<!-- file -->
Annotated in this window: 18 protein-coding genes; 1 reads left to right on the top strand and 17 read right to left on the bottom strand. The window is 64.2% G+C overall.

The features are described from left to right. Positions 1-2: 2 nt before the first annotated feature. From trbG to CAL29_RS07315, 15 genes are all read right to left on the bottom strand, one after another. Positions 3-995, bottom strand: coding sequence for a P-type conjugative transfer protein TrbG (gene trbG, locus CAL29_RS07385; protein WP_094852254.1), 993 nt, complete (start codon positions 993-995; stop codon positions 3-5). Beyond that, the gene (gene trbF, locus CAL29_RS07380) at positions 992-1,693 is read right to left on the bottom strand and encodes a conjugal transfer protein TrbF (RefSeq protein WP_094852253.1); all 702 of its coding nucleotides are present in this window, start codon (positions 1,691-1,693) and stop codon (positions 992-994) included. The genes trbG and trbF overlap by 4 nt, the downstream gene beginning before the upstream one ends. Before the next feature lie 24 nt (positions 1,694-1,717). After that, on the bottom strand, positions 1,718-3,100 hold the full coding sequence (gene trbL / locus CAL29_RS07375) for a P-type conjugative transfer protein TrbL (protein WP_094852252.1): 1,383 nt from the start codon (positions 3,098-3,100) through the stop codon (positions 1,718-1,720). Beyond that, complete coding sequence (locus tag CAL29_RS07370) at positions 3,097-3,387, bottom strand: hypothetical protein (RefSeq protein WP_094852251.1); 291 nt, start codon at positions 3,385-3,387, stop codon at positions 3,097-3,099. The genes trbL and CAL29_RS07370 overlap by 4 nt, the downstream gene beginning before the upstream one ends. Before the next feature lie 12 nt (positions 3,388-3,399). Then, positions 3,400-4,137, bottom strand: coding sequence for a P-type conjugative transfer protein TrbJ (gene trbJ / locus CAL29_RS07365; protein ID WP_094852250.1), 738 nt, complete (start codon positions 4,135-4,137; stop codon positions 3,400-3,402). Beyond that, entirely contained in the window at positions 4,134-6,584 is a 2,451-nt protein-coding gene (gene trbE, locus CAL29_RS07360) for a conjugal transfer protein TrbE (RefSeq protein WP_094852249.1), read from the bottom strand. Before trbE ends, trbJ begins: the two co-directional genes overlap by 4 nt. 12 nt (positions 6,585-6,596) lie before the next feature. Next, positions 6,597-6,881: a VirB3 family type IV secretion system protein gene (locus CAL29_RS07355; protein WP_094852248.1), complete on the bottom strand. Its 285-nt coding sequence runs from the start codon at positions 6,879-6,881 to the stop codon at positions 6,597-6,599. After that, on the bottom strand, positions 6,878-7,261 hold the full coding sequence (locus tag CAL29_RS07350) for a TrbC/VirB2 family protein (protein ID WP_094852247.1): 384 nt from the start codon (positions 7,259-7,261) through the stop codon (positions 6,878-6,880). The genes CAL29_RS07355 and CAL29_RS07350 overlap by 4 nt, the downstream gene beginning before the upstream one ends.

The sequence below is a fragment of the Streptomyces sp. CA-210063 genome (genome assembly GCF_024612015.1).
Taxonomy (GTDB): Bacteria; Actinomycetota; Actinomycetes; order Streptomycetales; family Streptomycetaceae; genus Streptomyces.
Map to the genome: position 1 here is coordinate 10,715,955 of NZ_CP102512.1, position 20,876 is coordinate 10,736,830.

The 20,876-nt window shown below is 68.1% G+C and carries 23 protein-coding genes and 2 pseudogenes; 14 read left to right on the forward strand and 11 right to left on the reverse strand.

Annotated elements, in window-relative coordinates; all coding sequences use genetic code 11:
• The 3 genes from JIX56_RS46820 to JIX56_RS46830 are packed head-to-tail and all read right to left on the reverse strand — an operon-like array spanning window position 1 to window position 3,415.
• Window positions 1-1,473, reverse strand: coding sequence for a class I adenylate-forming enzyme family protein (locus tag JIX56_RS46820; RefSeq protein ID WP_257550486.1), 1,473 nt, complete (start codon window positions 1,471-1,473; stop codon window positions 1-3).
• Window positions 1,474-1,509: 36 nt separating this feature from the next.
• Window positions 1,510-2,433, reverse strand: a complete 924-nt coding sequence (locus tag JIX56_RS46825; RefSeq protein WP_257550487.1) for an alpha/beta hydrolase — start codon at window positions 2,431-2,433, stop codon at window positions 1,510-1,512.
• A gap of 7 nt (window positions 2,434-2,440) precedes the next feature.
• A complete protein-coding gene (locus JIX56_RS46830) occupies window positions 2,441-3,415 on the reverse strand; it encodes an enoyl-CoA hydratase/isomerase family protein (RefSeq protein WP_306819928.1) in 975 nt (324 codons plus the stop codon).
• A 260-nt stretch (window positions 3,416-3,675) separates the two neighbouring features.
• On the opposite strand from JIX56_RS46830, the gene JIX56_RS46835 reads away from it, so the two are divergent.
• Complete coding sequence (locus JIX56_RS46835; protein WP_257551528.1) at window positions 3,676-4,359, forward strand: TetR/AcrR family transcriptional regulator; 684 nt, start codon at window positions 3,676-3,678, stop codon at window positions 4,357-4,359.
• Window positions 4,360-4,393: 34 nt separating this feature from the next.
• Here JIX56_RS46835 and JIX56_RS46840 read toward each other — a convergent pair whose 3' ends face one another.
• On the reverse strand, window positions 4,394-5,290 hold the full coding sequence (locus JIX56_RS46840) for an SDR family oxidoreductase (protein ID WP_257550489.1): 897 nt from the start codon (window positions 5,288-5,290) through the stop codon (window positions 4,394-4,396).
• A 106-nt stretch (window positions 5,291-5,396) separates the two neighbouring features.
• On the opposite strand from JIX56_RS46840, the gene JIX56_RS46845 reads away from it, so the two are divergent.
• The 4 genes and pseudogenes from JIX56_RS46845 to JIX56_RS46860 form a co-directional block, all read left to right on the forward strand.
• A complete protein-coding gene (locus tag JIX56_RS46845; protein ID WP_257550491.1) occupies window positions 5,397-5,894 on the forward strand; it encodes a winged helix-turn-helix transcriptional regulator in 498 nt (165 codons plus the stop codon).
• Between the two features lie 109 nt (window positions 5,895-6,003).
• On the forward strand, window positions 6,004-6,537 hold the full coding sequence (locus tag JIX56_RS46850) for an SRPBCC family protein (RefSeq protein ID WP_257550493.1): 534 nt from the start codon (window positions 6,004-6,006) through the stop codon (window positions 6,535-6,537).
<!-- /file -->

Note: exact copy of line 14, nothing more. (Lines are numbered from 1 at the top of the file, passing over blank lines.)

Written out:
• A 260-nt stretch (window positions 3,416-3,675) separates the two neighbouring features.